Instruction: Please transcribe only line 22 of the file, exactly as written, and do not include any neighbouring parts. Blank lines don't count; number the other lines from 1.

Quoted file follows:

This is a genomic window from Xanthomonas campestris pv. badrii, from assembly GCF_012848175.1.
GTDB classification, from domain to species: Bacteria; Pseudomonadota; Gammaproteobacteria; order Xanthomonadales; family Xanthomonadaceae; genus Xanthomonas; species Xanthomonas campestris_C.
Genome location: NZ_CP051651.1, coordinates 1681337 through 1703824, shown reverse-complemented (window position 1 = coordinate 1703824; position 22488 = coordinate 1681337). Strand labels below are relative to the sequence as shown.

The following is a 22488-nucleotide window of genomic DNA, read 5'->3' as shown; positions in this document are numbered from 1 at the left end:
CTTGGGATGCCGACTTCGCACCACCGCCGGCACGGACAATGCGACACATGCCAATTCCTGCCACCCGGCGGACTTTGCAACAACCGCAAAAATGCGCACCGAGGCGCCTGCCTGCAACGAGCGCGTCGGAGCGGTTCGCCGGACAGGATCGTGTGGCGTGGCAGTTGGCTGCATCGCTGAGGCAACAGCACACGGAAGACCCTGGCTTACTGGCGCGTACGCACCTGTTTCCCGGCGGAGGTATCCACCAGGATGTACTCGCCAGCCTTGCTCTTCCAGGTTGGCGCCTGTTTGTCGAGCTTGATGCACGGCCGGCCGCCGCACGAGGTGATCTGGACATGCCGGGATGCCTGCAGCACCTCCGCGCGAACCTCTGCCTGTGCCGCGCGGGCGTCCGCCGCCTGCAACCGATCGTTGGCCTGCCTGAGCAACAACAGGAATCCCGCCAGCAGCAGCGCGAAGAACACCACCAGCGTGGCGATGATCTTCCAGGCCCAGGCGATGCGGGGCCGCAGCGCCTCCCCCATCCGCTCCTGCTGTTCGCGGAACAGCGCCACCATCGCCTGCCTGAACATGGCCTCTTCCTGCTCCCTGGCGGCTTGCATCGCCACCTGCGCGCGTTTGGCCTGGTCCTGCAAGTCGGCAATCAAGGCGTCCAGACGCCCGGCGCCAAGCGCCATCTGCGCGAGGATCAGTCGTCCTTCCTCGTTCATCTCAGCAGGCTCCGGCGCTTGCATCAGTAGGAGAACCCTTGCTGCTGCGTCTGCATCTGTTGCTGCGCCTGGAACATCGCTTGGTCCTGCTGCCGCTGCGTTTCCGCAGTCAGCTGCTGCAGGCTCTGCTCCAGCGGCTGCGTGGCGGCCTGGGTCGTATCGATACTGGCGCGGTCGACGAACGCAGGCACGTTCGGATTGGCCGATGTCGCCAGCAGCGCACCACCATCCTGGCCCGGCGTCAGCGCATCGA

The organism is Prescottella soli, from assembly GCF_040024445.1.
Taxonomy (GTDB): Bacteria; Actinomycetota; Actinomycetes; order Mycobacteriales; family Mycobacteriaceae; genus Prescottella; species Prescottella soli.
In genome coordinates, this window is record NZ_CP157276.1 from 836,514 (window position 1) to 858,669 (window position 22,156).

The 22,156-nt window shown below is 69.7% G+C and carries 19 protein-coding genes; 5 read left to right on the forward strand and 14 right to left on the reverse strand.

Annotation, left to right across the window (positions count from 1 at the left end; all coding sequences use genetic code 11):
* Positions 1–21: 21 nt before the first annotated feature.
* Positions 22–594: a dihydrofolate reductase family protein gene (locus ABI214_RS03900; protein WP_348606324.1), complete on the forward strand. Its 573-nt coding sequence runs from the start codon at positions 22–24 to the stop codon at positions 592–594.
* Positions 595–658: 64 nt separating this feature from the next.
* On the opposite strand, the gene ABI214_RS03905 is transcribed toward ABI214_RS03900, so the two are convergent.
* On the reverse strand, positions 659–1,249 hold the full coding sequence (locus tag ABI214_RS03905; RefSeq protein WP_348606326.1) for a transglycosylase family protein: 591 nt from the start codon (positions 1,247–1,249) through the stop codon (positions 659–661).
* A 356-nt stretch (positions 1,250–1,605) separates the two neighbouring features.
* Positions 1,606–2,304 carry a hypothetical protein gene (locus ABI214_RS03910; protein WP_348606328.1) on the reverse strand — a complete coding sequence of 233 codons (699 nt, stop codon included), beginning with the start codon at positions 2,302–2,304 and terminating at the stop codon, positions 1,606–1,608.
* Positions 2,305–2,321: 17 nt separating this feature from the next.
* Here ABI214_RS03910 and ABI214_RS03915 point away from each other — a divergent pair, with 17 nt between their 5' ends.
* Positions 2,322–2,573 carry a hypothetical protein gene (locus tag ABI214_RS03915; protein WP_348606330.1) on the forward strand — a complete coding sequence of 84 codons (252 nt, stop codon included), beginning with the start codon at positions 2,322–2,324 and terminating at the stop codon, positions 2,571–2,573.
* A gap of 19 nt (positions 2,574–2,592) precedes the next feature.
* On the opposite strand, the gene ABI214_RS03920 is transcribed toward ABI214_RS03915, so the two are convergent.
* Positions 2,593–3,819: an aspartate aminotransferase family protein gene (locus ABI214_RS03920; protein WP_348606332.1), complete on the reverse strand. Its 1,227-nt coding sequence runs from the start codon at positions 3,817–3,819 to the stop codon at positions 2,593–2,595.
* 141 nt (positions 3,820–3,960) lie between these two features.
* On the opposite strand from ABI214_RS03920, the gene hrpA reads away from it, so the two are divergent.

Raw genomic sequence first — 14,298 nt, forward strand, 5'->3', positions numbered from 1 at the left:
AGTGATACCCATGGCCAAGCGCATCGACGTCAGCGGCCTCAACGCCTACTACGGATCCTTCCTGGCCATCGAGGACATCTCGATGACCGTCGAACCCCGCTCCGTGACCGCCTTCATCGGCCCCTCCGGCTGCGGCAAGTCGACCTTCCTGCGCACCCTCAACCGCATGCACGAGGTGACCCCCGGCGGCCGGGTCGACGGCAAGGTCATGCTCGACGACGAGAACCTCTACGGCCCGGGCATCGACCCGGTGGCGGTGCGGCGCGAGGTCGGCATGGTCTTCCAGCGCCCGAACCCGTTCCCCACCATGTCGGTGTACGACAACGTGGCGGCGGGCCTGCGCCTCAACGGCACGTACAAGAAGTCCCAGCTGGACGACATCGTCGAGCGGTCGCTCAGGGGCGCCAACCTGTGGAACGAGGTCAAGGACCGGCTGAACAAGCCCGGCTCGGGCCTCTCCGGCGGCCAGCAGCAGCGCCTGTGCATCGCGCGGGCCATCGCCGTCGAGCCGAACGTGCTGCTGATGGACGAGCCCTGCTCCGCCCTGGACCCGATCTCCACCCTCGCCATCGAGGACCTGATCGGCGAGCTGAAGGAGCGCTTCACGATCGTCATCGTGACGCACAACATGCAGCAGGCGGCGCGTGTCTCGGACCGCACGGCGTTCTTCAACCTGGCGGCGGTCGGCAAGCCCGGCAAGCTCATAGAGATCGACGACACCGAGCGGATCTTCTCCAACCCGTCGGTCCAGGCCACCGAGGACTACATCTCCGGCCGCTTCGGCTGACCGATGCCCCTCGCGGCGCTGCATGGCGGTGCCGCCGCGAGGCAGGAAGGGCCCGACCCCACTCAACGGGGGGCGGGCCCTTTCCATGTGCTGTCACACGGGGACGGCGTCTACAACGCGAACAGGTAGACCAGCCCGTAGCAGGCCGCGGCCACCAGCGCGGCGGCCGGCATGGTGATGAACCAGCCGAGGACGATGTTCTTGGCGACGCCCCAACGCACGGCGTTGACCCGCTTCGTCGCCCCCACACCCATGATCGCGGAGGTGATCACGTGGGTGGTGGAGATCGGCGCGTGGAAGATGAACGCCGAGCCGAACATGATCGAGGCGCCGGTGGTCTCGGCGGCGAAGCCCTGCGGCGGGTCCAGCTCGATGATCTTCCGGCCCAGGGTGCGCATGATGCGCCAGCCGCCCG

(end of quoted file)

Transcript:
* On the opposite strand, the gene ABI214_RS03920 is transcribed toward ABI214_RS03915, so the two are convergent.